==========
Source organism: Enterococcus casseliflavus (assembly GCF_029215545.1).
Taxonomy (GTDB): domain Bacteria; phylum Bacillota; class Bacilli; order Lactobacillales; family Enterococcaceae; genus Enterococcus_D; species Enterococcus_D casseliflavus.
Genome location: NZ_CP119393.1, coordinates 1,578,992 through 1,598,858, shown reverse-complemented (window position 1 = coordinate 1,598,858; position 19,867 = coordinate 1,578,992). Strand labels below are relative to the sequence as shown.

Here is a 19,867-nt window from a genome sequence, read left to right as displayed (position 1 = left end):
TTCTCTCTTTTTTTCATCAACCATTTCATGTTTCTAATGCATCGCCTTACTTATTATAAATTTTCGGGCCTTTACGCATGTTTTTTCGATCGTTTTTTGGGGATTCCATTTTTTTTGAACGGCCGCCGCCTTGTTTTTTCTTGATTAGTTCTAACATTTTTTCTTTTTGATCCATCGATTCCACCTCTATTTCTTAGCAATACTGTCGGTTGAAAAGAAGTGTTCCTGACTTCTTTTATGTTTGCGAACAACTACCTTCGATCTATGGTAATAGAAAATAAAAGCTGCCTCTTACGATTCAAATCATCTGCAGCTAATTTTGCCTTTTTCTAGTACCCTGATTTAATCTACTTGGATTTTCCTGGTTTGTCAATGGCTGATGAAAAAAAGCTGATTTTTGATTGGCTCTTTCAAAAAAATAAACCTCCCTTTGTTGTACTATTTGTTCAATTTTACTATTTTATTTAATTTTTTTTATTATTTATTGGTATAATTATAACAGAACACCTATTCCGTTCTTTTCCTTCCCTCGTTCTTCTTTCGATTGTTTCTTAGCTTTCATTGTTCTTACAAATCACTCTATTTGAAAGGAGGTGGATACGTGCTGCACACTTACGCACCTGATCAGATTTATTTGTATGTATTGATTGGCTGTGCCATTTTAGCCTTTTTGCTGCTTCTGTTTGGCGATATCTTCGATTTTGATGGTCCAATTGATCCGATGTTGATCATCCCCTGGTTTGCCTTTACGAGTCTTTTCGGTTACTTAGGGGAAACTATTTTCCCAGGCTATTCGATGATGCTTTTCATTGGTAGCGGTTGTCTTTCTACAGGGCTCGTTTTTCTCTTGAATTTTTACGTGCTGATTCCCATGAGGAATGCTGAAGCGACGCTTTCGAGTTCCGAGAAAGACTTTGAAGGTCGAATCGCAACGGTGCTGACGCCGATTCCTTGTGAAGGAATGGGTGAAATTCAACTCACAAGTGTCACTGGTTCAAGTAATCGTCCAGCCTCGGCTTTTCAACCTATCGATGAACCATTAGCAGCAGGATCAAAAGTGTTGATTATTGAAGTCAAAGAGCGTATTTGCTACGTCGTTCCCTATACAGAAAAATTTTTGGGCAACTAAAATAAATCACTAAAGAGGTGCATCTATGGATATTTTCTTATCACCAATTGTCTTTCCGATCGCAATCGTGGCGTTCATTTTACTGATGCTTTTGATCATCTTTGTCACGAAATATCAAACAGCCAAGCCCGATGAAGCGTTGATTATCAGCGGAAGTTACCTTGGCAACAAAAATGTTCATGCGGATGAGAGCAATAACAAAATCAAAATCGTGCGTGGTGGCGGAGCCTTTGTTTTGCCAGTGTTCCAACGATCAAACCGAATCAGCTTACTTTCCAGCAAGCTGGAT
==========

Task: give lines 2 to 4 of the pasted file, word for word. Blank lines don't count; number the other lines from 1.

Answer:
Taxonomy (GTDB): domain Bacteria; phylum Bacillota; class Bacilli; order Lactobacillales; family Enterococcaceae; genus Enterococcus_D; species Enterococcus_D casseliflavus.
Genome location: NZ_CP119393.1, coordinates 1,578,992 through 1,598,858, shown reverse-complemented (window position 1 = coordinate 1,598,858; position 19,867 = coordinate 1,578,992). Strand labels below are relative to the sequence as shown.

Here is a 19,867-nt window from a genome sequence, read left to right as displayed (position 1 = left end):